I recently attended a seminar hosted by the Energy & Environmental Building Association, one of a series titled “Houses That Work“. These are great lectures and really set the bar for building science education. The session I attended was focused on remodeling and had some great information. Some it served as a good review for the practices that we are already employing at Risinger Homes, but there were some new ideas as well as new ways of looking at how we approach energy efficiency upgrades in existing houses.
One thing I found interesting was the way we think about return-on-investment (ROI). Often, when we think of ROI on remodels it goes like this: If I spend $10,000 on upgrades that will save me $1000 per year on energy use costs, it will take ten years to pay off that amount, and who knows if I’ll stay in this house that long. The other way of looking at that same scenario is that I’ll be getting a 10% rate of return for as long as I own the house, and that I will likely get that capital back if I decide to sell. When that is compared to other ways of investing, it’s hard to beat. It’s difficult to imagine reliably getting that return on an investment in the stock market!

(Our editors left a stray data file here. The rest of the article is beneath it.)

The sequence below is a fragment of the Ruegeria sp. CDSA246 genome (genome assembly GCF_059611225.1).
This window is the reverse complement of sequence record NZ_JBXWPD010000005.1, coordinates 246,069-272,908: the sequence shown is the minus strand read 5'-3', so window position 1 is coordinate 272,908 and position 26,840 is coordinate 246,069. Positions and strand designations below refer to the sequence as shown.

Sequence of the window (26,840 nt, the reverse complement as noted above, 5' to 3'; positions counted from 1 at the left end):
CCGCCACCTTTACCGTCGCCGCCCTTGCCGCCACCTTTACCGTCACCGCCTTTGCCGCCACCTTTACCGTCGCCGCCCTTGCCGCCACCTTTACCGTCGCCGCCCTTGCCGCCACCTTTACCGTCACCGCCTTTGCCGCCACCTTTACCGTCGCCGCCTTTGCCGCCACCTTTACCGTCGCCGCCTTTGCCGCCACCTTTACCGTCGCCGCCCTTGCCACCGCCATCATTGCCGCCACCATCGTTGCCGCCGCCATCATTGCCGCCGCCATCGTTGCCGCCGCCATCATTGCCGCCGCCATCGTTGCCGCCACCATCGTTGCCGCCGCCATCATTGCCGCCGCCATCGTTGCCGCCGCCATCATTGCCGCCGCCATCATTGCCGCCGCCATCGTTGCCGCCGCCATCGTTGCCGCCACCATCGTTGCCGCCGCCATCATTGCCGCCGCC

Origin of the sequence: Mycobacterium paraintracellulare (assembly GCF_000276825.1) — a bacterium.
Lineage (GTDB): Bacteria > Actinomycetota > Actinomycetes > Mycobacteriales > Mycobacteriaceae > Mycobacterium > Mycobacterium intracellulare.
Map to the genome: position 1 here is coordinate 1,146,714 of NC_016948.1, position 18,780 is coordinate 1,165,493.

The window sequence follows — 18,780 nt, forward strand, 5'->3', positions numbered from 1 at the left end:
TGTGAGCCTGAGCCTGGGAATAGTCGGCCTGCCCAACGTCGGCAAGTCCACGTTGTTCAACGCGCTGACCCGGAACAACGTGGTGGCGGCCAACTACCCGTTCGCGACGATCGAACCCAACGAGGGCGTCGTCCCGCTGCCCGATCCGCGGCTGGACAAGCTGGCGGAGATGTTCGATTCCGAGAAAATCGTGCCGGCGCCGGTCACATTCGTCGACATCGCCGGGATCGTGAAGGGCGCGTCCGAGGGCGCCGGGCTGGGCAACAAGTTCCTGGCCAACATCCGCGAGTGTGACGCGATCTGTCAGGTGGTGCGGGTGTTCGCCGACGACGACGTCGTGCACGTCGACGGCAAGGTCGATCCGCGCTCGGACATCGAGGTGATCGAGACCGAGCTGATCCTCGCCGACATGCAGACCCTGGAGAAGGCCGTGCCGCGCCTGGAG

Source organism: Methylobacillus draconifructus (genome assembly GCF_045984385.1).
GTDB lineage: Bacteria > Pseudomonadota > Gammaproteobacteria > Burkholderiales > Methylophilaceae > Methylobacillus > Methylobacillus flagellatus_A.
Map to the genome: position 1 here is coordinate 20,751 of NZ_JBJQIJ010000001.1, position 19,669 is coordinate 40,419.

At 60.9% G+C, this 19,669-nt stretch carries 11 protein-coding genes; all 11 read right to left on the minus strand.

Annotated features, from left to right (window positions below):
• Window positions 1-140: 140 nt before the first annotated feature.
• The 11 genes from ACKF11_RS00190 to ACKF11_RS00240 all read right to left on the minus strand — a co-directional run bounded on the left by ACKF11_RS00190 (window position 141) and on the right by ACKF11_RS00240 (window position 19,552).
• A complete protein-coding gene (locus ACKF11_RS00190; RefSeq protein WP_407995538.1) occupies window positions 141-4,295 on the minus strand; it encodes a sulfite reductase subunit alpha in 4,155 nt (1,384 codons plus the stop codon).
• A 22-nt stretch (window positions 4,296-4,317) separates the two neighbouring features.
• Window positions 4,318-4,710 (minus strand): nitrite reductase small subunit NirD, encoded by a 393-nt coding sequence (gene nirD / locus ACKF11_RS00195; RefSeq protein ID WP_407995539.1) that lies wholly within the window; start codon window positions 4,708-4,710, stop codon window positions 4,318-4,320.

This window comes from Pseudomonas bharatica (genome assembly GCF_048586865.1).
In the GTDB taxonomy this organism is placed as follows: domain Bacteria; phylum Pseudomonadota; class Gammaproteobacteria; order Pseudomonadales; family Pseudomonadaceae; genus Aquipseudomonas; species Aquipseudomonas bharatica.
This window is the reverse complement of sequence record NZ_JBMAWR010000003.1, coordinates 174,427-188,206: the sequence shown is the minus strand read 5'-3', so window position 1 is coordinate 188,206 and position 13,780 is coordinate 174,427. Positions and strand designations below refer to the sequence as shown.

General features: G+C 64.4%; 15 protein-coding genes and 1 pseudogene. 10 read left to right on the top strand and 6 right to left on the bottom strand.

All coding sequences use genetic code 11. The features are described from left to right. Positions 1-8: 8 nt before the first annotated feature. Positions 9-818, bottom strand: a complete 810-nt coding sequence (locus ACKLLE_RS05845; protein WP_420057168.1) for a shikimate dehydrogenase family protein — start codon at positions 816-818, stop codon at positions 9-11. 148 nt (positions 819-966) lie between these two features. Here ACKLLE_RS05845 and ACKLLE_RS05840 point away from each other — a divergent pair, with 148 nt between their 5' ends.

This mode of thinking can also be employed in new construction when considering how much to spend on insulation, mechanical systems, or anything that would have an impact on your monthly bills.
So, if you are thinking about upgrading your home or weighing your options on a new house, let this help you make your decisions.